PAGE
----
Saturday, December 7, 2013
Monday, December 2, 2013
For centuries sailors have traveled the world's seas and returned with stories of a creature that would emerge from the water and attack their vessels, snaring men off their decks and capsizing boats. In some tales the crew might see an island and attempt to land but are surprised when this "island" submerges and attacks the ship, destroying the vessel and killing its crew.
This creature became known as The Kraken and it was THE beast that many came to fear, as second-hand stories of encounters with this beast traveled from crew to crew and port to port. Descriptions varied, but many described it as a gigantic crab-like creature.
However, since the 18th century, this legendary creature has been described as more octopus-like and reports of this creature attacking men in whaling vessels started emerging.
Since the 12th century, Norwegian sailors first described a squid-like creature that had large tentacles that could reach the tallest of masts and sink ships. The word 'Kraken' actually comes from the Norwegian and German languages and many have depicted these encounters in art and fiction. The most notable depiction was in Jules Verne's classic tale '20,000 Leagues under the Sea',which depicts the crew aboard the Nautilus being attacked by a number of Giant Squid. The chapter depicting the battle between crew and these monsters was inspired by stories Verne had heard from sea-farers tales.
But are these stories, of ships and men being attacked and killed by squids, based on fact?
Is The Kraken an actual creature?
Architeuthis Dux is the scientific name given to a species of squid commonly known as Giant Squid and although these creatures are yet to be observed alive, specimens of this large creature have been caught in fishing nets off Norway, Tasmania and New Zealand. Little is known about the Giant Squid but many marine biologists have theorized that they are deep sea dwelling creatures that rarely come to the surface and feed off large amounts of smaller creatures, perhaps even smaller squid.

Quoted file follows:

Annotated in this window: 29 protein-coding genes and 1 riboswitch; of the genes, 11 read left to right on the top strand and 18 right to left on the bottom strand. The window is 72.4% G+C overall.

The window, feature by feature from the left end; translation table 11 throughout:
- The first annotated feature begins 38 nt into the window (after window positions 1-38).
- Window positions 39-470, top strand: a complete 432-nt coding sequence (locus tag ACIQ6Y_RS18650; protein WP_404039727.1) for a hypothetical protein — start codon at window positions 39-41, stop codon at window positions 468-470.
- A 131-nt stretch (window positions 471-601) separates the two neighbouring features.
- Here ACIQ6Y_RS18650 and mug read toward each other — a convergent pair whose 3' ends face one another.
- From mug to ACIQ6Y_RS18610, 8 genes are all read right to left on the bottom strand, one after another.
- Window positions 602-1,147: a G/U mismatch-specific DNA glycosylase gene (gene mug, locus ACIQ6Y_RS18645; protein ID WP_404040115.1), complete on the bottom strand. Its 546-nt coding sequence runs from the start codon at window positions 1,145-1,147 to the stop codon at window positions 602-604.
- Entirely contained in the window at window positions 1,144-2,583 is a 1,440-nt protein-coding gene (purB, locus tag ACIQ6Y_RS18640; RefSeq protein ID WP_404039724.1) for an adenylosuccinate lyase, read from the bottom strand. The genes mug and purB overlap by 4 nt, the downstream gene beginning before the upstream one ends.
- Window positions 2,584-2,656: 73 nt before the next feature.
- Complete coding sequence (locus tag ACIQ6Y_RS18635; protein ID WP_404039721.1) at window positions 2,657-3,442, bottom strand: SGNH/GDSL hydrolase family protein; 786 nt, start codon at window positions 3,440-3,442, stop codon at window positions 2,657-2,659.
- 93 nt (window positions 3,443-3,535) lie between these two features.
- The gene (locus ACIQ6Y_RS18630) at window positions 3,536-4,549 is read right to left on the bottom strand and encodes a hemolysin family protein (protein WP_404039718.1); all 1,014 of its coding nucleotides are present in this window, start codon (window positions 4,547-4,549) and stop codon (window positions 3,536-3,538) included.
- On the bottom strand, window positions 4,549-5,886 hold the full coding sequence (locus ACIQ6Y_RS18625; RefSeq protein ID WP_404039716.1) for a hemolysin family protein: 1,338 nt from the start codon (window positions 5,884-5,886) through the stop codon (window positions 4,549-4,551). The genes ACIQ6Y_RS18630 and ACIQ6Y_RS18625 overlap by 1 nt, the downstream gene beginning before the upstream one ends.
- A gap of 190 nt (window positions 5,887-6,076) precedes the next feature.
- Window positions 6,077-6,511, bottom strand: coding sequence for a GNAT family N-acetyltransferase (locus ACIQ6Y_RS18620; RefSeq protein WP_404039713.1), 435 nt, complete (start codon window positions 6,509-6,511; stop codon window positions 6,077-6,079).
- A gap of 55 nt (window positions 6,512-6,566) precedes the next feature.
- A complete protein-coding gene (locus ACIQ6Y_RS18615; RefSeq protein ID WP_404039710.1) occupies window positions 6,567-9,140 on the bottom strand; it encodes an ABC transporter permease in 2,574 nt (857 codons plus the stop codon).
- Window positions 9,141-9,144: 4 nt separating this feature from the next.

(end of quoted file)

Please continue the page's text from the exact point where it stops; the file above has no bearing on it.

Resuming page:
Even less is known about the Colossal Squid, a creature that has been captured a handful of times dead or dying and is theorized to grow as large as a school bus and has 5x the length from tail to the tips of its 2 larger tentacles.
The largest squid ever washed ashore was found off New Zealand, was 57 feet long and was found in the 1920's. Creatures of these sizes or even larger would rival the sizes of sea-faring vessels of centuries past, so could a large species of squid, yet unknown to science, explain the fearsome tales from the oceans?
Fiction has popularized the creature, with Peter Benchley, author of Jaws, writing 'The Beast', a story of a giant squid and its offspring attacking humans off of a seaside village. The Kraken has also been depicted in various forms in films as 'Clash of the Titans' and 'Pirates of the Caribbean'.
Many scientists are now no longer dismissing tales of giant squid, with evidence mounting up indicating that these creatures may grow to massive sizes but dwell in the deepest depths of the seas.
So could the tales of The Kraken be fact and explained by current scientific evidence and theory, or could it perhaps be another yet un-classified creature lurking beneath the surface of the world's oceans?
By Matteo Sweeney 2013
Picpost by Ashley Hall
Main Pic: Illustrations from first edition 'Twenty Thousend Leagues Under the Sea'.
Left: A ship is attacked.
Lower: The Colossal Octopus.
Did you find this article interesting?
If so, maybe your friends and family will too!
Click the 'like' and 'share' buttons to spread the intrigue!
For more information about the paranormal, strange, dark and macabre through articles, discussions, podcasts, videos and competitions visit The Paranormal Guide: www.facebook.com/theparanormalguide and www.theparanormalguide.com